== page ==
[CEATEC] TDK Closer to 1Tb/inch2 HDD Recording Density

Oct 6, 2009
Hideyoshi Kume, Nikkei Electronics
The read/write head made by integrating optical elements is moving above a disk. A transparent disk is used to make laser light visible.
The read/write head made by integrating optical elements is moving above a disk. A transparent disk is used to make laser light visible.
[Click to enlarge image]
The concept image of the head supporting the heat-assisted recording technology. The magnetic layer of a recording medium is heated by laser to lower its coercive field strength so that data can be written on the medium.
The concept image of the head supporting the heat-assisted recording technology. The magnetic layer of a recording medium is heated by laser to lower its coercive field strength so that data can be written on the medium.
[Click to enlarge image]

TDK Corp recorded and read data on and from a recording medium with a coercivity of 16kOe by using the "heat-assisted recording" technology, which is expected to enhance the areal density of hard disk drives (HDDs) to more than 1 Tbit/(inch)2.

The coercivity of 16kOe is much higher than the about 5kOe of existing products. TDK used an HGA (head ginbal assembly) integrated with laser elements, which is similar to the HGA the company announced in the past year. According to TDK, this is the first time that data has been recorded and read on and from an actual disk by using an HGA integrated with laser elements.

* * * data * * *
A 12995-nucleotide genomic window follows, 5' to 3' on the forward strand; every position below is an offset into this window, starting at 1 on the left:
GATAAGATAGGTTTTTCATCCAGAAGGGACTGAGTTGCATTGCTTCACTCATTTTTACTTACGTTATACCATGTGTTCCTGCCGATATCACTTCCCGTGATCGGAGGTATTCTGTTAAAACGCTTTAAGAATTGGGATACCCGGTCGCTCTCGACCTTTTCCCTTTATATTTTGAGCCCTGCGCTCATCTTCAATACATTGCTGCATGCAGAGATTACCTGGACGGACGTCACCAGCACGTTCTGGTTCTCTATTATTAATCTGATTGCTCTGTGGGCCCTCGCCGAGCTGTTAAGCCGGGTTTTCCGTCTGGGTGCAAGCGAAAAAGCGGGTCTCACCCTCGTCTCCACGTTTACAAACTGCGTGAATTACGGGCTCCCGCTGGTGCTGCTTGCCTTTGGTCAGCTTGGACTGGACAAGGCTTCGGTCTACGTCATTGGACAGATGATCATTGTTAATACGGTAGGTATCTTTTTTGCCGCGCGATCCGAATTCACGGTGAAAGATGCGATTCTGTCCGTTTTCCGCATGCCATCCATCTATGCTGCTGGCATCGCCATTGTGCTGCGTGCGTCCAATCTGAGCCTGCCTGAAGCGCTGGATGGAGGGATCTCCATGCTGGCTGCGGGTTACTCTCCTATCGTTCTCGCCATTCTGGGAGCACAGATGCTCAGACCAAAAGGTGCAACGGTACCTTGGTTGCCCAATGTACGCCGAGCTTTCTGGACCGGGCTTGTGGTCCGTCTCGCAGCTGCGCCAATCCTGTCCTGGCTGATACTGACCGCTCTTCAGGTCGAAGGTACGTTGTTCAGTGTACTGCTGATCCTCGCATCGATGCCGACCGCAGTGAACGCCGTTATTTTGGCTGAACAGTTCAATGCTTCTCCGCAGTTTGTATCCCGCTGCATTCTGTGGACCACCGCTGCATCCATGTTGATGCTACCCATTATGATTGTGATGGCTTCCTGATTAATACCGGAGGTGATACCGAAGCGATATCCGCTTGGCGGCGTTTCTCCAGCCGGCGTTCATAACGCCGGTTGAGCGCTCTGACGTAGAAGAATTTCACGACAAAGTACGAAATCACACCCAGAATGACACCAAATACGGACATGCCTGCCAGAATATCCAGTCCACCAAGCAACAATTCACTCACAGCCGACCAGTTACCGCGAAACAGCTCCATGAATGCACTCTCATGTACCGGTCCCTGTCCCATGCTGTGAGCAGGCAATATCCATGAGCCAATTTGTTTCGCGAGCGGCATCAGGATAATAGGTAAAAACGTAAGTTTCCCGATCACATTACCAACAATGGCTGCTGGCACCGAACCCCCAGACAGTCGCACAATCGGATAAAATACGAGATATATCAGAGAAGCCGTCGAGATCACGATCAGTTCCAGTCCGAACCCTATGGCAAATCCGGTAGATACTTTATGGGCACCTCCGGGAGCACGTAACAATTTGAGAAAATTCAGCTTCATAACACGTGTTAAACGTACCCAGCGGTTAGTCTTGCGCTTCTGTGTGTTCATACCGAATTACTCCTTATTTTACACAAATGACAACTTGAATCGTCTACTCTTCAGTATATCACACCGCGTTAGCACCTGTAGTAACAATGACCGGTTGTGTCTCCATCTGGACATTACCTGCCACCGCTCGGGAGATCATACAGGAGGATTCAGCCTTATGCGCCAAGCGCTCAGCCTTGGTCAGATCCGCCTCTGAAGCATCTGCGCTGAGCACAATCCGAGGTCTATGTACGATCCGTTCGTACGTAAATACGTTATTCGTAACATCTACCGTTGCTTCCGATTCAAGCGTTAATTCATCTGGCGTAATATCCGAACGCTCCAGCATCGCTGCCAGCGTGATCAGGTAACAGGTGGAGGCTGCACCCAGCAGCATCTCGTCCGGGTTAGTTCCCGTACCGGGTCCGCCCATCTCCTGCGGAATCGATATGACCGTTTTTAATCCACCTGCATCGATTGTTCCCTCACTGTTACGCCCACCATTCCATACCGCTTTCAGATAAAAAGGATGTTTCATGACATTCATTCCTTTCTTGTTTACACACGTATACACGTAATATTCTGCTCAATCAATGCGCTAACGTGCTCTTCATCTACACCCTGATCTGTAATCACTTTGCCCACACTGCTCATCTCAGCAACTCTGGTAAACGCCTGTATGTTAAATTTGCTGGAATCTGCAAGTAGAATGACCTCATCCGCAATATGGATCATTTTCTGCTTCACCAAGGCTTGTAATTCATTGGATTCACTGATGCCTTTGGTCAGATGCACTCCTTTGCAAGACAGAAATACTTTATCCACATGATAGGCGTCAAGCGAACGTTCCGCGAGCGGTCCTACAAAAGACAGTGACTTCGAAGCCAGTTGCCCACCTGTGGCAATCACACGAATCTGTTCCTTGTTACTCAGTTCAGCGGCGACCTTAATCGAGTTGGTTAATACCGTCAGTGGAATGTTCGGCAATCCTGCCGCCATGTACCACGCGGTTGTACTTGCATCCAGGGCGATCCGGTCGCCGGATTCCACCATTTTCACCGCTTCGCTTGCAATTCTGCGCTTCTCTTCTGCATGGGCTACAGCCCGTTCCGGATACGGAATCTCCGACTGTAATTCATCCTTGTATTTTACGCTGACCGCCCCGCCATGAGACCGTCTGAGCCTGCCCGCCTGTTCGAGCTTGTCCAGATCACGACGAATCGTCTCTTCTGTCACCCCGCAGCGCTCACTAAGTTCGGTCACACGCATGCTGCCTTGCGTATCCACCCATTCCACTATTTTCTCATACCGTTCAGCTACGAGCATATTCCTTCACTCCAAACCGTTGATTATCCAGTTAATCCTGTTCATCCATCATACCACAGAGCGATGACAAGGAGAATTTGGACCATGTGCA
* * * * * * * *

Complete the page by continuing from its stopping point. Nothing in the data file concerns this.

The disk rotation speed is 7,200rpm, which the company claims is the industry's record and is equivalent to that of existing 3.5-inch HDDs. The details of the technology will be announced at CEATEC JAPAN 2009, which will take place from Oct 6 to 10, 2009, at Makuhari Messe in Chiba Prefecture, Japan.

The heat-assisted recording is a technology to solve a problem called "thermal fluctuation." As the areal density of an HDD increases, magnetically-recorded data becomes more likely to be erased due to heat.

To prevent this problem from occurring, a recording medium with a high coercivity has to be used. But, when a coercivity is too high, it becomes impossible to record data by using existing magnetic recording heads.

The heat-assisted recording method enables to record data in such a case by heating a recording medium with laser to temporarily lower its coercivity.

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